Last: I would have the half-orc race being hobgoblins instead, and playable as such in the setting.

Sunday, August 16, 2009

Crazy Old Men

There are a lot of rules like this in OD&D that are seemingly random and don't make much sense. The problem, I think, is that the majority of D&D gamers don't play the game in the same way that Gary did. The newer players were using D&D to simulate grand fantasy and heroic questing rather than the looting of ancient ruins. So, a lot of rules got lost in translation, because they didn't make sense with what people were doing with D&D. Played closer to Gary's vision, they seem a lot more sensible.

Nathan P. Mahney - Save or Die!

Sunday, August 9, 2009

We didn't even name our characters until they reached 2nd level.

The DM at the blackboard was Corbin. Take away his glasses and shoes and he looked exactly like the centaur from the cover of the original Monster Manual. Corbin would stand in front of a blackboard like a professor and run enormous dungeon crawls with 15 or 20 players at a time. A few of the players had high-level characters (as in, level 5 or so). The rest of us played 1st- and 2nd-level henchmen -- NPCs, essentially -- and we died like flies. We didn't even name our characters until they reached 2nd level. It was nothing to burn through two or three characters in an afternoon. Your goal was to live long enough to become a real member of the adventuring party and not just another nameless corpse on the heap. The only characters who got respect from the higher-level PCs were clerics. As long as you had a healing spell, you were useful. Otherwise, there was no pity in Corbin's dungeons. Low-level characters were there to open doors, peek around corners, and walk down corridors ahead of the heroes, poking everything within reach with a 10-foot pole.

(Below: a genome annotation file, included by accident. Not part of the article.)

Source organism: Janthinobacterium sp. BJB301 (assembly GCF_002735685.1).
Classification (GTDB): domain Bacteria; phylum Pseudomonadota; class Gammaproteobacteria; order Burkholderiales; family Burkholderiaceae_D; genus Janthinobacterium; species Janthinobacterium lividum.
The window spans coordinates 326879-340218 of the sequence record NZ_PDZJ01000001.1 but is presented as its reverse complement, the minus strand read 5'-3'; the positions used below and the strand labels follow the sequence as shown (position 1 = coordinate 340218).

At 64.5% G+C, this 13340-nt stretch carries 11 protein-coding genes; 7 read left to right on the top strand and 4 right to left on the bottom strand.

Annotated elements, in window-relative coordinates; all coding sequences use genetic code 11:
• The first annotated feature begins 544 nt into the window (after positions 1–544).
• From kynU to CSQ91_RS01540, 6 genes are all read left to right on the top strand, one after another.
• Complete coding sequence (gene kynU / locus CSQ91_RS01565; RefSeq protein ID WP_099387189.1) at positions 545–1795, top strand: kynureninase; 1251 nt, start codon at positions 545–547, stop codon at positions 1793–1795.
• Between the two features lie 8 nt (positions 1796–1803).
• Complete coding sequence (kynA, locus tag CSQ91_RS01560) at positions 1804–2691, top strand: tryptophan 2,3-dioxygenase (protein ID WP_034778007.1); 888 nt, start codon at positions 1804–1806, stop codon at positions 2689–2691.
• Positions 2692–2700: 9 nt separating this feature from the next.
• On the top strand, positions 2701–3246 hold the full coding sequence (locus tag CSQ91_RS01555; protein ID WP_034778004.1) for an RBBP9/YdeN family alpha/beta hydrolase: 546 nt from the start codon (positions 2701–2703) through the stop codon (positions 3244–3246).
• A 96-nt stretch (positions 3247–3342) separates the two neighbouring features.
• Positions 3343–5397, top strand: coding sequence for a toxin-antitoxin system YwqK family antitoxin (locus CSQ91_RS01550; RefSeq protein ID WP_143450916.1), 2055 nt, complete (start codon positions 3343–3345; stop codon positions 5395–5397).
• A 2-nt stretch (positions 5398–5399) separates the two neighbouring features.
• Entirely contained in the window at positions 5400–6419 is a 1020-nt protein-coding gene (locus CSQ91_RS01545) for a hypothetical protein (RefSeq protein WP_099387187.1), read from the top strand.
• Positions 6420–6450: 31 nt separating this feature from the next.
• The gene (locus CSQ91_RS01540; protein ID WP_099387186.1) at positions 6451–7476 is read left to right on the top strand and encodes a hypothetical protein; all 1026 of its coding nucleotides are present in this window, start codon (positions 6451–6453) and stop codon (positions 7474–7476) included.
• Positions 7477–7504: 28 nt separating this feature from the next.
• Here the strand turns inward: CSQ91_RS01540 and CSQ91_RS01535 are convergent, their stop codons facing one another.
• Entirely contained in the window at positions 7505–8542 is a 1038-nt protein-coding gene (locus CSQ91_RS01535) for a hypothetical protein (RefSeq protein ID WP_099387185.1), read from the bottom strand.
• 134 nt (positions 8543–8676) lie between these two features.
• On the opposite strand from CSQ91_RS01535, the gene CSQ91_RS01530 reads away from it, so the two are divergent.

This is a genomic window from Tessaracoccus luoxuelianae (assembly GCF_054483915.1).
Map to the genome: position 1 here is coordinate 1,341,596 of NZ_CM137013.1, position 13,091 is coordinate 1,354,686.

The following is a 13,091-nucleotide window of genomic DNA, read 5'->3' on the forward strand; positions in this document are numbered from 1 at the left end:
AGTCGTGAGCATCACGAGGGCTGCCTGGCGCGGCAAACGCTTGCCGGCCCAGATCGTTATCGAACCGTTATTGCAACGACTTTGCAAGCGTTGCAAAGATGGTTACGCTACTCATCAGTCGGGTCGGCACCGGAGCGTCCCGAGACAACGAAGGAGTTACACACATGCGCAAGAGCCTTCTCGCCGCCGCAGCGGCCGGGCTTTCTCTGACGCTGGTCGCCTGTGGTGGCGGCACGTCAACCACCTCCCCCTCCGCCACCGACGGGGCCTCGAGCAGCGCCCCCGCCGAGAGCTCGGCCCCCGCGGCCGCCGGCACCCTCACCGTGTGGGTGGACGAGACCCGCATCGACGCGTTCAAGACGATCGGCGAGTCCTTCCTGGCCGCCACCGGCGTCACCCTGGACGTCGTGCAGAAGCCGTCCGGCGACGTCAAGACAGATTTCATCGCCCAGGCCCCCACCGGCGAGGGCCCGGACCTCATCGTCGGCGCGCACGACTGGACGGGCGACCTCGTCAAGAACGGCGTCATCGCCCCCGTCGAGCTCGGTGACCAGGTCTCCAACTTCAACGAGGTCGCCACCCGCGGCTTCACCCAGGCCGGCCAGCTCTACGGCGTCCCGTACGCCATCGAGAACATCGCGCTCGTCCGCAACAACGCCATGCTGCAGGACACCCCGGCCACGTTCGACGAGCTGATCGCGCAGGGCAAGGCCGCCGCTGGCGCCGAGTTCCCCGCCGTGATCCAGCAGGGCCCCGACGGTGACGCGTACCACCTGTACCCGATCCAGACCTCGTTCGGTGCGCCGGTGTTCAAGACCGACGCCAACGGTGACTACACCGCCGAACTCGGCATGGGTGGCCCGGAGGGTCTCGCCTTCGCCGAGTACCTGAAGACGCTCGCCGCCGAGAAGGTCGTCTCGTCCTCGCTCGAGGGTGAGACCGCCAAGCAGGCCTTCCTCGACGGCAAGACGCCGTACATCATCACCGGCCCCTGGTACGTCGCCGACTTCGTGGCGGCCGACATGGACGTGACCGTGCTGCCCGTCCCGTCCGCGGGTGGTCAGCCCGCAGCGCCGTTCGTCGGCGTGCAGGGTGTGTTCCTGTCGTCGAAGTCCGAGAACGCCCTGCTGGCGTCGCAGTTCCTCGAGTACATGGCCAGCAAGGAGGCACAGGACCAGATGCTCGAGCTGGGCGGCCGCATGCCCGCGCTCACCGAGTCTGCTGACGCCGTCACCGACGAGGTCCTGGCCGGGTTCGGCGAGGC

- Steve Winter, Editor for the AD&D 2nd on his first D&D campaign.

Thursday, August 6, 2009


FACT: Shields are undervalued.

Friday, July 31, 2009